What I’m doing when I do what I can’t do
An aesthetical idea that has been used in various ways in post-World War II avant-gardist and experimental musical practices is to give performers insolvable or contradictory tasks. One of the first to employ this strategy was probably John Cage, who in turn was inspired by Zen-Buddhist practices, such as its short Koan forms, which most likely are contradictory with respect to content. Another example is the British composer Brian Ferneyhough who deliberately makes his scores partly unplayable, in order “to consistently overstep the bounds of the human possible”, and consequently mistakes and erroneous playing become an intrinsic part of the performance. Another example is Miles Davis who routinely gave his musicians contradictory instructions. One reason for these strategies is to force performers to think and reflect in order to make up their own conclusions, and another is to change playing intention, from expressing something to solve a problem. A software, a Max patch called Chasing Chords, is one attempt to apply this strategy. Chasing Chords is a simple musical game that is inspired by first shooter person video games. In essence, it asks a drummer and a piano player to guess and to play in sync with sounds randomly replayed by the software: a sampled bass drum hit and a piano chord respectively. The given task, to play simultaneously with the randomly-generated events, are impossible to solve, the intention to do so however, creates a certain attention at the participant players, which in turn creates a unique quasi periodic texture mediated by the randomly generated events. The emergent texture is, in essence, the identity of the piece. In the presentation a percussionist and a piano player perform live with the software.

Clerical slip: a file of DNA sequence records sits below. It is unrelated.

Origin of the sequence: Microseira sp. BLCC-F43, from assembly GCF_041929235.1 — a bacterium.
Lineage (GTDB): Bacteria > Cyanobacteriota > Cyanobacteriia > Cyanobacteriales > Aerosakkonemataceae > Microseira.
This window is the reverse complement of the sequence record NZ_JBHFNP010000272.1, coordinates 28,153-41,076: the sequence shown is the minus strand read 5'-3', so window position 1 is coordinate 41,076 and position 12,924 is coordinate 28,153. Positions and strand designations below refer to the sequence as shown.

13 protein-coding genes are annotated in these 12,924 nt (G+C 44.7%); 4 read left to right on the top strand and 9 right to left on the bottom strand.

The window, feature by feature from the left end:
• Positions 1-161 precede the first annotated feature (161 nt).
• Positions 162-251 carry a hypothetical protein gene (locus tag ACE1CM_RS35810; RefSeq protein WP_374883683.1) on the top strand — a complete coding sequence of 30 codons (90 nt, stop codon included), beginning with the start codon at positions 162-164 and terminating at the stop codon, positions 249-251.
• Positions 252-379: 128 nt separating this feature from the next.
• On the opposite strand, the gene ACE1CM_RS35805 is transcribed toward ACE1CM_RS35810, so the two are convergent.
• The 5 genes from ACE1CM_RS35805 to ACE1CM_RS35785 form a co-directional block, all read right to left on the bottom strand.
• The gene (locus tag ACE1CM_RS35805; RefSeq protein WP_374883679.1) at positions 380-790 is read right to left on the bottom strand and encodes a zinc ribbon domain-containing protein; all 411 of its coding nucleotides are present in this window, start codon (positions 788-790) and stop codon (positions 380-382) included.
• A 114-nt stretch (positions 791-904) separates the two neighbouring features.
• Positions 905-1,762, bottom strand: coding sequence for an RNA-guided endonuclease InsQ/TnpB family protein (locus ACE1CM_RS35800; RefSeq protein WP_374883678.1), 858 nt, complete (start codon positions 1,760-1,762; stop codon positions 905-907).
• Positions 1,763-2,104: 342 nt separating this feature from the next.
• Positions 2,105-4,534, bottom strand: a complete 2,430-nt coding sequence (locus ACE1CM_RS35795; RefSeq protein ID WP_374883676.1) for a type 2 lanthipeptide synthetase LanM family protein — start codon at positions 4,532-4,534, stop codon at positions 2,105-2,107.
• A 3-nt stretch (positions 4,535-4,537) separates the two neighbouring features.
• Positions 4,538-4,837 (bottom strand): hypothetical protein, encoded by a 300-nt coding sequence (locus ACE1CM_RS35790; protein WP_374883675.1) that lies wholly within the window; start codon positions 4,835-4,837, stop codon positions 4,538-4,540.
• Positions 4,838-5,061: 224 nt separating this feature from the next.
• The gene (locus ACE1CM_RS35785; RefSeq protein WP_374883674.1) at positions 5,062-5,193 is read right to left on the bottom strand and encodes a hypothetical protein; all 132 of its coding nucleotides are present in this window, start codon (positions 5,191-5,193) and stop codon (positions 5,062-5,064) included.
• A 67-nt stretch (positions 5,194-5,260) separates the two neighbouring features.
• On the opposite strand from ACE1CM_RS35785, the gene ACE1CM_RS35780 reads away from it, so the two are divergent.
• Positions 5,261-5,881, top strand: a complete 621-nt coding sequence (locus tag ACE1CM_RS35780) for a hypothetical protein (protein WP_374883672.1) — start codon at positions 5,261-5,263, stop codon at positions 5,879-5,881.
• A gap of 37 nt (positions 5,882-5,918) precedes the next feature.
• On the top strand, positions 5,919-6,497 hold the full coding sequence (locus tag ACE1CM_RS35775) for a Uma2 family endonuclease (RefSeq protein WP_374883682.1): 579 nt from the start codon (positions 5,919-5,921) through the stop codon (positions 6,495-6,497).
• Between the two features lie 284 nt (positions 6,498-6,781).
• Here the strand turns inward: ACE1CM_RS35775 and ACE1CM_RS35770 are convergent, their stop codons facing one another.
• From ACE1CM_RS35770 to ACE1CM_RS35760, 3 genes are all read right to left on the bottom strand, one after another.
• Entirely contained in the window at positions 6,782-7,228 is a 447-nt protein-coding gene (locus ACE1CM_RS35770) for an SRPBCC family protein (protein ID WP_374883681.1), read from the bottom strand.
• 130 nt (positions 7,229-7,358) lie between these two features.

Description of project
Se bifogad pdf
Type of work
Artistic presentation of the music software Chasing Chords made in Max.
Interference #5, Inter Art Center (IAC), Malmö 16-18/1 2018
Link to web site
The presentation included a performance with the software by Gustaf Rosenberg piano, and Pontus Häggblom percussion. A video screen dump from the software is attached.
Nilsson, Per Anders